Legacy Performance

eTesting Lab's WinBench 99 Disk WinMark tests are benchmarks that attempt to measure desktop performance through a rather dated recording of high-level applications. Despite their age, the Disk WinMarks are somewhat of an industry standard. The following results serve only as a reference; SR does not factor them into final judgments and recommends that readers do the same.

Note: Scores on top are better.
Legacy Performance Graphs (in megabytes per second)
ZD Business Disk WinMark 99
Maxtor Atlas 10k III (73 GB Ultra160/m SCSI) - 12.0|
|
Fujitsu MAP3147 (146 GB Ultra320 SCSI) - 11.9|
|
Seagate Cheetah 10K.6 (146 GB Ultra320 SCSI) - 11.7|
|
IBM Ultrastar 146Z10 (146 GB Ultra320 SCSI) - 11.0|
|
IBM Ultrastar 73LZX (73 GB Ultra160/m SCSI) - 9.3|
|
ZD High-End Disk WinMark 99
Maxtor Atlas 10k III (73 GB Ultra160/m SCSI) - 36.0|
|
Fujitsu MAP3147 (146 GB Ultra320 SCSI) - 35.6|
|
Seagate Cheetah 10K.6 (146 GB Ultra320 SCSI) - 33.3|
|
IBM Ultrastar 146Z10 (146 GB Ultra320 SCSI) - 30.6|
|
IBM Ultrastar 73LZX (73 GB Ultra160/m SCSI) - 26.4|
|





Heat and Noise

Idle Noise- The sound pressure emitted from a drive measured at a distance of 18 millimeters. The close-field measurement allows for increased resolution between drive sound pressures and eliminates interactions from outside environmental noise. Note that while the measurement is an A-weighted decibel score that weighs frequencies in proportion to human ear sensitivity, a low score does not necessarily predict whether or not a drive will exhibit a high-pitch whine that some may find intrusive. Conversely, a high score does not necessarily indicate that the drive exhibits an intrusive noise envelope.

Net Drive Temperature- The highest temperature recorded from a 16-point sample of a drive's top plate after it has been under heavy load for 80 minutes. The figures provided are net temperatures representing the difference between the measured drive temperature and ambient temperature.

For more information, please click here.

Note: Scores on top are better.
Heat and Noise
Idle Noise (in dB/A @ 18mm)
Fujitsu MAP3147 (146 GB Ultra320 SCSI) - 47.0|
|
Seagate Cheetah 10K.6 (146 GB Ultra320 SCSI) - 48.5|
|
Maxtor Atlas 10k III (73 GB Ultra160/m SCSI) - 50.1|
|
IBM Ultrastar 73LZX (73 GB Ultra160/m SCSI) - 52.8|
|
Net Drive Temperature (in degrees celsius)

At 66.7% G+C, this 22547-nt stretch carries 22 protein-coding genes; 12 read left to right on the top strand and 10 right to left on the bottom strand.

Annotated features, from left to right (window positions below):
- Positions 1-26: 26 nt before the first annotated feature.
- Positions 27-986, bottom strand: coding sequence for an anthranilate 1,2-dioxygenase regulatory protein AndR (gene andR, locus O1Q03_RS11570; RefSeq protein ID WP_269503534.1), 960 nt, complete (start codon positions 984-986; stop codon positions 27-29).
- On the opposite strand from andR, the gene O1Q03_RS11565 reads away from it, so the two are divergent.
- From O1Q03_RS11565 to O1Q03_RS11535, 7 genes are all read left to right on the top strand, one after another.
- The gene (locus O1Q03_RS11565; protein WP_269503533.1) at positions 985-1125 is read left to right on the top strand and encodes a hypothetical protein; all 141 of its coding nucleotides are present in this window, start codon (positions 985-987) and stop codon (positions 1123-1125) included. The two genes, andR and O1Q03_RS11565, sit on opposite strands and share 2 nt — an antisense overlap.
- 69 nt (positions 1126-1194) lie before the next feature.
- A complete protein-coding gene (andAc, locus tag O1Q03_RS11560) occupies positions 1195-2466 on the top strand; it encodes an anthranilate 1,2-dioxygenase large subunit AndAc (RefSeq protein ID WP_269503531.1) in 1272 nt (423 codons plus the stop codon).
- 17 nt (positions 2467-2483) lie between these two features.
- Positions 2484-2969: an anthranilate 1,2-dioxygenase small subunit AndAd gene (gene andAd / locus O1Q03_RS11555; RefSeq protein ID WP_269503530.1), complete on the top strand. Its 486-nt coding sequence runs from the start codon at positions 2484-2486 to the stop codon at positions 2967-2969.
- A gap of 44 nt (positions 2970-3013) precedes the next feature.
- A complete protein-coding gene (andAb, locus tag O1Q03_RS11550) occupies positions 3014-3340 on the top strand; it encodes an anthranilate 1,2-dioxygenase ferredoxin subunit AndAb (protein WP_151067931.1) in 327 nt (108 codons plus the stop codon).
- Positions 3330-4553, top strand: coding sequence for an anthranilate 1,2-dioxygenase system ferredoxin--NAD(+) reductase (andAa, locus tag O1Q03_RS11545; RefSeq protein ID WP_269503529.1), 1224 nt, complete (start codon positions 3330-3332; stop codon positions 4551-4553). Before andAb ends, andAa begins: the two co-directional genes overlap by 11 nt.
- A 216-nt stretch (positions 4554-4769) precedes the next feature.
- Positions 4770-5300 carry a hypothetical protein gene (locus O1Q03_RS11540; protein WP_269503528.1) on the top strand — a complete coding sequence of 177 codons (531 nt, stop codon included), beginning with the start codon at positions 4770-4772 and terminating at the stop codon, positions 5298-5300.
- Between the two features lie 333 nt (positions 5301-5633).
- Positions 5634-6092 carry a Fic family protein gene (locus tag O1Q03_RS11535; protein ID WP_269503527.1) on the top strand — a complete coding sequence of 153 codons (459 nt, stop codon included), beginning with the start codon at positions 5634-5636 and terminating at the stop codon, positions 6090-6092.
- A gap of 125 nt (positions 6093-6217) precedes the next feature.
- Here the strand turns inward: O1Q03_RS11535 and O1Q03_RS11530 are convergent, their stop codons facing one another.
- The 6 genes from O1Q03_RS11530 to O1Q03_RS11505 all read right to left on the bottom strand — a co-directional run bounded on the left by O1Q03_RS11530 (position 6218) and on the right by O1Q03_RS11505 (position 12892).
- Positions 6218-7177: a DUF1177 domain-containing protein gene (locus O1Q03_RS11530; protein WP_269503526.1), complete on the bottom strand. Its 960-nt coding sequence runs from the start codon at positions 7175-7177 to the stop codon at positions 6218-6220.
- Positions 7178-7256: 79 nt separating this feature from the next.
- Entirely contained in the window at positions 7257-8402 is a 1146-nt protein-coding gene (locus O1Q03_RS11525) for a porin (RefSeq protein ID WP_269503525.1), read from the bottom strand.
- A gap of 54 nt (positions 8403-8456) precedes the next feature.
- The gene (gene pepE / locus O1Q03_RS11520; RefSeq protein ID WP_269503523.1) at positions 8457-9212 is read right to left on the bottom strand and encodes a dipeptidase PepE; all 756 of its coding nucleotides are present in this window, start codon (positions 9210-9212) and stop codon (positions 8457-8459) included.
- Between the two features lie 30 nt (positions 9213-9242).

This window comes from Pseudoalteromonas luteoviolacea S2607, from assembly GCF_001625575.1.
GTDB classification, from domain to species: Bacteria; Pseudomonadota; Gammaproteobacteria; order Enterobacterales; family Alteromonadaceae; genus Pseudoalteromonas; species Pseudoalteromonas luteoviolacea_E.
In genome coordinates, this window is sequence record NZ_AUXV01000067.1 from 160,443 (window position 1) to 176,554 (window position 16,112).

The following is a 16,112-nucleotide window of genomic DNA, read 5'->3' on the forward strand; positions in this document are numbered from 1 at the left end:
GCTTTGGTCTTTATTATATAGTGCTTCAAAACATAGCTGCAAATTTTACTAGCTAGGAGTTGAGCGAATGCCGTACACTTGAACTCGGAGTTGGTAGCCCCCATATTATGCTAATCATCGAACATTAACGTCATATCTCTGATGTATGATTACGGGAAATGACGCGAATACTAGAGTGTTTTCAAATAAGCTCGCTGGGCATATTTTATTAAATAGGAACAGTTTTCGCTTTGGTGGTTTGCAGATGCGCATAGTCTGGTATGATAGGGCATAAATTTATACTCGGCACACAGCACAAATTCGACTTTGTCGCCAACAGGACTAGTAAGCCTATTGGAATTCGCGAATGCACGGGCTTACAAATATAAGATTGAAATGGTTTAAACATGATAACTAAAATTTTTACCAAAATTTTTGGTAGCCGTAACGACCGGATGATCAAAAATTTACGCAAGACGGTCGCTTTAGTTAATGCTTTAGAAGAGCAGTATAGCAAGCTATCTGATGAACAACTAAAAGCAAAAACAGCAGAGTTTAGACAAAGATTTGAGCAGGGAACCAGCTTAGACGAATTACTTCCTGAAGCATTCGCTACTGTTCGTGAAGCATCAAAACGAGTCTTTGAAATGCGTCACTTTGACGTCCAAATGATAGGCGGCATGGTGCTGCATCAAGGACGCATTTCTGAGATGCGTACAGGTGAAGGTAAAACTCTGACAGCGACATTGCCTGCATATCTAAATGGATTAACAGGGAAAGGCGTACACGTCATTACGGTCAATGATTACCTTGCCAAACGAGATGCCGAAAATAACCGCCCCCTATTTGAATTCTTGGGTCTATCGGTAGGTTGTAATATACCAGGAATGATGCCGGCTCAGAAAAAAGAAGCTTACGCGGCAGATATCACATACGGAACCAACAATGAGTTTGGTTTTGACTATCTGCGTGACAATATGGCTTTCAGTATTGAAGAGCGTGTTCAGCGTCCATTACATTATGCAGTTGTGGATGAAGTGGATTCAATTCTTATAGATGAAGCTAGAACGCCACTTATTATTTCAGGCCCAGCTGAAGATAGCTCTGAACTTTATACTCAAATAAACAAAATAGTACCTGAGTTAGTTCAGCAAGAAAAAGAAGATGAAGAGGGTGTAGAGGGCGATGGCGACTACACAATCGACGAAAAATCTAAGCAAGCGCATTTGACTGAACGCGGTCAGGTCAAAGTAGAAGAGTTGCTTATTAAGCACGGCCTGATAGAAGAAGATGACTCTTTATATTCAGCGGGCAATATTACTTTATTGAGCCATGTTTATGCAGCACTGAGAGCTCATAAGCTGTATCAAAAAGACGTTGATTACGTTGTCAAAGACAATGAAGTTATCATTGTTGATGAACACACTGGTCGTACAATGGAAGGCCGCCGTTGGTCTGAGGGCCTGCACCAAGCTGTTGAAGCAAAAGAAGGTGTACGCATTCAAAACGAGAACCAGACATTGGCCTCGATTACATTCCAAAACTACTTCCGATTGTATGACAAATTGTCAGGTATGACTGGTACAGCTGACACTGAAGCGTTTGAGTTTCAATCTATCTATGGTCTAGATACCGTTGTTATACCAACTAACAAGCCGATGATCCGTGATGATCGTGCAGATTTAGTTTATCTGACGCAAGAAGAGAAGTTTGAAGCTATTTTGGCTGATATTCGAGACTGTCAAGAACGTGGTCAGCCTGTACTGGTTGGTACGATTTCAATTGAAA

Seagate Cheetah 10K.6 (146 GB Ultra320 SCSI) - 24.4|
|
Fujitsu MAP3147 (146 GB Ultra320 SCSI) - 26.8|
|
Maxtor Atlas 10k III (73 GB Ultra160/m SCSI) - 29.0|
|
IBM Ultrastar 146Z10 (146 GB Ultra320 SCSI) - 31.6|
|
IBM Ultrastar 73LZX (73 GB Ultra160/m SCSI) - 32.4|
|

There was a time when IBM SCSI drives were renown for their quiet operation. The Ultrastar 9ES's combination of decent speed and quiet/cool operation comes to mind.

Technical limitations unfortunately precluded SR from objective sound pressure level measurements of the Ultrastar 146Z10. As described in our methodology article, we use an AT power supply with its fan disabled to achieve as quiet an ambient environment as possible. The 146Z10, however, can't be powered up without a live host adapter connection which requires introduction of additional equipment that adversely affects the ambient background.

Subjectively speaking, however, the drive's idle noise is significantly higher than that exhibited by the Cheetah 10K.6 or the MAP3735. Though there's a noticeable high-pitched squeal, the majority of noise comes in a midrange "hum." The 146Z10 also exhibits a recalibration routine similar to that of the Ultrastar 73LZX. Every minute or so, when idle, the drive screeches and chirps away for about a second, much more intrusive than the drive's normal seek noise.

At 31.6 degrees Celsius above ambient, the 146Z10's operating temperature weighs in substantially higher than competing offerings. One should consider active cooling when integrating the drive into a system not housed in a dedicated server room.





Reliability

The StorageReview.com Reliability Survey aims to amalgamate individual reader experiences with various hard disks into a comprehensive warehouse of information from which meaningful results may be extracted. A multiple-layer filter sifts through collected data, silently omitting questionable results or results from questionable participants. A proprietary analysis engine then processes the qualified dataset. SR presents results to readers through a percentile ranking system.

According to filtered and analyzed data collected from participating StorageReview.com readers, the IBM Ultrastar 146Z10 is more reliable than of the other drives in the survey that meet a certain minimum floor of participation.

According to filtered and analyzed data collected from participating StorageReview.com readers, a predecessor of the IBM Ultrastar 146Z10, the IBM Ultrastar 73LZX , is more reliable than of the other drives in the survey that meet a certain minimum floor of participation.

Note that the percentages in bold above may change as more information continues to be collected and analyzed. For more information, to input your experience with these and/or other drives, and to view comprehensive results, please visit the SR Drive Reliability Survey.





Conclusion

We're disappointed to report that we can't recommend the Ultrastar 146Z10. Fujitsu's MAP3146 offers better performance, lower heat and noise levels, and a lower platter count. Excepting brand loyalty, there's no reason to choose the Ultrastar over Seagate's Cheetah 10K.6 and especially over the Fujitsu.

  Review Discussion